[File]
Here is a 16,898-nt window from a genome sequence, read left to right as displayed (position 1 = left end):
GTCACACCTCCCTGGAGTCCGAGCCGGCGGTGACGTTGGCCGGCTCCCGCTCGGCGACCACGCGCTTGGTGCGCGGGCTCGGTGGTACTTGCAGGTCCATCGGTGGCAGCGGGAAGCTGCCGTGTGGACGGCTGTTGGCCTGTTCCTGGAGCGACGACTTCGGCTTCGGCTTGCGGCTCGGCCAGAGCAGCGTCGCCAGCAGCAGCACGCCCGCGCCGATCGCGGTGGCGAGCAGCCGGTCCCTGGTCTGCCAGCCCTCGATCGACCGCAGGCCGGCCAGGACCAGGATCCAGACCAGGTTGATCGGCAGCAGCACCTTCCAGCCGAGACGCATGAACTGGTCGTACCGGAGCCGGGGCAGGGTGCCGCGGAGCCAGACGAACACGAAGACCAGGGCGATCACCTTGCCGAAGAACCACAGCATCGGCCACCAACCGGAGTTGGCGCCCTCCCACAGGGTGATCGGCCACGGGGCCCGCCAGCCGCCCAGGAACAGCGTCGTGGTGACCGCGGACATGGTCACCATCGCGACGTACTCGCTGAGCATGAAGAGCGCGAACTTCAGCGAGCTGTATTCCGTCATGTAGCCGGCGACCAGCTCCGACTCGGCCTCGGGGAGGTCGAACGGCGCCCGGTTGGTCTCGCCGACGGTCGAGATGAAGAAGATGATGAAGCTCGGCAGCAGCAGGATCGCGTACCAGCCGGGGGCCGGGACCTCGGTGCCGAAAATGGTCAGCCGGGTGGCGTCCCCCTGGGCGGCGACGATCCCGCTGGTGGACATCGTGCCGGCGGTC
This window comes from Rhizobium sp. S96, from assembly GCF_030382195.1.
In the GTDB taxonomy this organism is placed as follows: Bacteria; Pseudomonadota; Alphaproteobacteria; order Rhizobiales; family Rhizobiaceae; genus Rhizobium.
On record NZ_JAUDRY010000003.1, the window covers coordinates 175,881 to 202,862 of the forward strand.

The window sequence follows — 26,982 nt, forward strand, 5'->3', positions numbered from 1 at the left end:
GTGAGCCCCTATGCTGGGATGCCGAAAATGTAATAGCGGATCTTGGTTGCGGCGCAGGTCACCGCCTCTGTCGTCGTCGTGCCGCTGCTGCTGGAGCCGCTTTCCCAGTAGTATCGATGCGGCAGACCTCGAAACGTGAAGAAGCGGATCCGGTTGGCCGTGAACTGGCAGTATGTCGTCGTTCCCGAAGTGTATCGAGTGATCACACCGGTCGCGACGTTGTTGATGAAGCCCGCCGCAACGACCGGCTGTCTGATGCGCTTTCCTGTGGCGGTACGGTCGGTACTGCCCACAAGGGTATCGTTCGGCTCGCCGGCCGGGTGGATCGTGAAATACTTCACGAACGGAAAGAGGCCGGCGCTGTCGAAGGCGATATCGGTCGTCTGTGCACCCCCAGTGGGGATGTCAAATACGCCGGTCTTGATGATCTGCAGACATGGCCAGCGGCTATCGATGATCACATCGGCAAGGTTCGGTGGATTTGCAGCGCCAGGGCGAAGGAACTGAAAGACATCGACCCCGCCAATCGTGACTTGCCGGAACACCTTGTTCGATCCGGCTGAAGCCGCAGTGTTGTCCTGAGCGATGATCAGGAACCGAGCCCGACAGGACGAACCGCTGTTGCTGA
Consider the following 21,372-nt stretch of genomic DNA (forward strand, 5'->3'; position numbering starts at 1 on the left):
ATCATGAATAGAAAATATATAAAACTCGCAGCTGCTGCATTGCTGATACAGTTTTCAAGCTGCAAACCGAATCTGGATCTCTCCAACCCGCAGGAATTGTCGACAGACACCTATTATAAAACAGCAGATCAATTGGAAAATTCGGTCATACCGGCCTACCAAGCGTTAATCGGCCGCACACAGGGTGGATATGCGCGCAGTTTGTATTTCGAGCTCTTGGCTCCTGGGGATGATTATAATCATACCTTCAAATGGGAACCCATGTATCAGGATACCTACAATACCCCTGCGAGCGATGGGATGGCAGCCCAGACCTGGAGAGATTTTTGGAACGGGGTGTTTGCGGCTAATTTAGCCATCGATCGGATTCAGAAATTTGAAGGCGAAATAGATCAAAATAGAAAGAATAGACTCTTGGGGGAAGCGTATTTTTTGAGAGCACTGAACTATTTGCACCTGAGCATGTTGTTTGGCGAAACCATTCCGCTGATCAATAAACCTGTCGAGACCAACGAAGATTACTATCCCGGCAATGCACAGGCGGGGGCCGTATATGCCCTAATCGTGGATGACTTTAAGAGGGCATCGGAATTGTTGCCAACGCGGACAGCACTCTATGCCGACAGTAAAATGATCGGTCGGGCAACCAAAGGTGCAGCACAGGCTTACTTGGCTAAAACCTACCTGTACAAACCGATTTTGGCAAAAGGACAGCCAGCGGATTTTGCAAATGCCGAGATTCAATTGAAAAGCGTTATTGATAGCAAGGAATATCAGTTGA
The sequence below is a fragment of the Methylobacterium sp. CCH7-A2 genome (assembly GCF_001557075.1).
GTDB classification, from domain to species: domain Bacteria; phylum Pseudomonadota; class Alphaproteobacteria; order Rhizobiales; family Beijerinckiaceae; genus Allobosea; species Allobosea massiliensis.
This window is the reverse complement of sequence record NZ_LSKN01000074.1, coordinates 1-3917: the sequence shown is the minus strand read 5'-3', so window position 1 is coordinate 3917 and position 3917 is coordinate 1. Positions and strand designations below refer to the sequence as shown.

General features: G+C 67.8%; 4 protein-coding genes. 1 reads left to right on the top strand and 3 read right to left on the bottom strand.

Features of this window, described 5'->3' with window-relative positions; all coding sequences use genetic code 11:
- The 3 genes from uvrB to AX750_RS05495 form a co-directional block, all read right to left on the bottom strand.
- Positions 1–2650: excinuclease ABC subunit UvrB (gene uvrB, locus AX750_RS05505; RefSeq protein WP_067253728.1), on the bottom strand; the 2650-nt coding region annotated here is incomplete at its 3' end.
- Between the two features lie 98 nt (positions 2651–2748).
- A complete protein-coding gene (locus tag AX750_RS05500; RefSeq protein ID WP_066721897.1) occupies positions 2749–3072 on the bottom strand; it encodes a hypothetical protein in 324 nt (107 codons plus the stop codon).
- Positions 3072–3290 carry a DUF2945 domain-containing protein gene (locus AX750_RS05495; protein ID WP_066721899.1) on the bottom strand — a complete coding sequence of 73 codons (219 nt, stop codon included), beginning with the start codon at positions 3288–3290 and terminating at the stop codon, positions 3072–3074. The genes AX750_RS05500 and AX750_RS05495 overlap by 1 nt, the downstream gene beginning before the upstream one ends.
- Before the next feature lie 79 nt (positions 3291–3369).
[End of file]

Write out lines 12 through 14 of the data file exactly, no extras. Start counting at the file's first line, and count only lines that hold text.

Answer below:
This window is the reverse complement of sequence record NZ_LSKN01000074.1, coordinates 1-3917: the sequence shown is the minus strand read 5'-3', so window position 1 is coordinate 3917 and position 3917 is coordinate 1. Positions and strand designations below refer to the sequence as shown.

General features: G+C 67.8%; 4 protein-coding genes. 1 reads left to right on the top strand and 3 read right to left on the bottom strand.

Features of this window, described 5'->3' with window-relative positions; all coding sequences use genetic code 11: